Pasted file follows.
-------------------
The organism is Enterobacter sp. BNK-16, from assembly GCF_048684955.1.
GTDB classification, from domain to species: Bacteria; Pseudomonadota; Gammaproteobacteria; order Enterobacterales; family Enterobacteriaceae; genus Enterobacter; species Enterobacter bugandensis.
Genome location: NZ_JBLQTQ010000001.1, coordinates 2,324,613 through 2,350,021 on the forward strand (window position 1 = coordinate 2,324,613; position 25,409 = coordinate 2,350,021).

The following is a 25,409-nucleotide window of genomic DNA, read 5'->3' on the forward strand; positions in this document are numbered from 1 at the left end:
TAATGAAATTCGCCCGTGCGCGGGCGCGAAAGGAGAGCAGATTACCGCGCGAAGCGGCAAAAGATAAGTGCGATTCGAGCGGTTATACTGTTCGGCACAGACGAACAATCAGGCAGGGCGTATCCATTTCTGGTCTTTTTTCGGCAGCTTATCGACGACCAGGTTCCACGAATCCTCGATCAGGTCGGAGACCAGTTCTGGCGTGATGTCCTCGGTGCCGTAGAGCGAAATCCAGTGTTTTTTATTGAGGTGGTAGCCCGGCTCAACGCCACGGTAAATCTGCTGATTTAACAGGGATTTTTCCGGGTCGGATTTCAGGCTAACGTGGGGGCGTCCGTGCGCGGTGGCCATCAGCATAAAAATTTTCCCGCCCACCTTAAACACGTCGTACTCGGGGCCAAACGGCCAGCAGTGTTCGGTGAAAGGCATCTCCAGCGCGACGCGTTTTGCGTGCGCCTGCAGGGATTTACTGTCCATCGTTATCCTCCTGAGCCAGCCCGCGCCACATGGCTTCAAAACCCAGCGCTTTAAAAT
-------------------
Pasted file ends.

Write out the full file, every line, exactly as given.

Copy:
The organism is Enterobacter sp. BNK-16, from assembly GCF_048684955.1.
GTDB classification, from domain to species: Bacteria; Pseudomonadota; Gammaproteobacteria; order Enterobacterales; family Enterobacteriaceae; genus Enterobacter; species Enterobacter bugandensis.
Genome location: NZ_JBLQTQ010000001.1, coordinates 2,324,613 through 2,350,021 on the forward strand (window position 1 = coordinate 2,324,613; position 25,409 = coordinate 2,350,021).

The following is a 25,409-nucleotide window of genomic DNA, read 5'->3' on the forward strand; positions in this document are numbered from 1 at the left end:
TAATGAAATTCGCCCGTGCGCGGGCGCGAAAGGAGAGCAGATTACCGCGCGAAGCGGCAAAAGATAAGTGCGATTCGAGCGGTTATACTGTTCGGCACAGACGAACAATCAGGCAGGGCGTATCCATTTCTGGTCTTTTTTCGGCAGCTTATCGACGACCAGGTTCCACGAATCCTCGATCAGGTCGGAGACCAGTTCTGGCGTGATGTCCTCGGTGCCGTAGAGCGAAATCCAGTGTTTTTTATTGAGGTGGTAGCCCGGCTCAACGCCACGGTAAATCTGCTGATTTAACAGGGATTTTTCCGGGTCGGATTTCAGGCTAACGTGGGGGCGTCCGTGCGCGGTGGCCATCAGCATAAAAATTTTCCCGCCCACCTTAAACACGTCGTACTCGGGGCCAAACGGCCAGCAGTGTTCGGTGAAAGGCATCTCCAGCGCGACGCGTTTTGCGTGCGCCTGCAGGGATTTACTGTCCATCGTTATCCTCCTGAGCCAGCCCGCGCCACATGGCTTCAAAACCCAGCGCTTTAAAAT